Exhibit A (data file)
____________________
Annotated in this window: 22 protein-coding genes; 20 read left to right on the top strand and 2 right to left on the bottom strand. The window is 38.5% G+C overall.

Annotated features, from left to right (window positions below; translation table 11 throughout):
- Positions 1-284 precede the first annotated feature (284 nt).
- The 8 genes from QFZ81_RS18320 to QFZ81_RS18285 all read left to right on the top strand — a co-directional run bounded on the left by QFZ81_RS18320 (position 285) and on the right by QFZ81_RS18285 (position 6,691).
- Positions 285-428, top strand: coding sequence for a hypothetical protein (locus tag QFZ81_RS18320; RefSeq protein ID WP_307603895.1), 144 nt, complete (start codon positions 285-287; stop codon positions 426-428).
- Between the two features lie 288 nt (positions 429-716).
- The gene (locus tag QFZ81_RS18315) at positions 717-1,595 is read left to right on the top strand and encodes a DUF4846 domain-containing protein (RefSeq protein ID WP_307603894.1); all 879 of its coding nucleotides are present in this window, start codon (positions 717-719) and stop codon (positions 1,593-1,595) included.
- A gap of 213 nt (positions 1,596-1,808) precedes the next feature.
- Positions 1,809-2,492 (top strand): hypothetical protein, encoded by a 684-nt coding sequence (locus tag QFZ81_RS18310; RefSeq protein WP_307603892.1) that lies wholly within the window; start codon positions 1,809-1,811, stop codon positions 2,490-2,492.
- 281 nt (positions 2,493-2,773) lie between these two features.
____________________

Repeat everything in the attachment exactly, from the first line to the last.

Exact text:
Annotated in this window: 22 protein-coding genes; 20 read left to right on the top strand and 2 right to left on the bottom strand. The window is 38.5% G+C overall.

Annotated features, from left to right (window positions below; translation table 11 throughout):
- Positions 1-284 precede the first annotated feature (284 nt).
- The 8 genes from QFZ81_RS18320 to QFZ81_RS18285 all read left to right on the top strand — a co-directional run bounded on the left by QFZ81_RS18320 (position 285) and on the right by QFZ81_RS18285 (position 6,691).
- Positions 285-428, top strand: coding sequence for a hypothetical protein (locus tag QFZ81_RS18320; RefSeq protein ID WP_307603895.1), 144 nt, complete (start codon positions 285-287; stop codon positions 426-428).
- Between the two features lie 288 nt (positions 429-716).
- The gene (locus tag QFZ81_RS18315) at positions 717-1,595 is read left to right on the top strand and encodes a DUF4846 domain-containing protein (RefSeq protein ID WP_307603894.1); all 879 of its coding nucleotides are present in this window, start codon (positions 717-719) and stop codon (positions 1,593-1,595) included.
- A gap of 213 nt (positions 1,596-1,808) precedes the next feature.
- Positions 1,809-2,492 (top strand): hypothetical protein, encoded by a 684-nt coding sequence (locus tag QFZ81_RS18310; RefSeq protein WP_307603892.1) that lies wholly within the window; start codon positions 1,809-1,811, stop codon positions 2,490-2,492.
- 281 nt (positions 2,493-2,773) lie between these two features.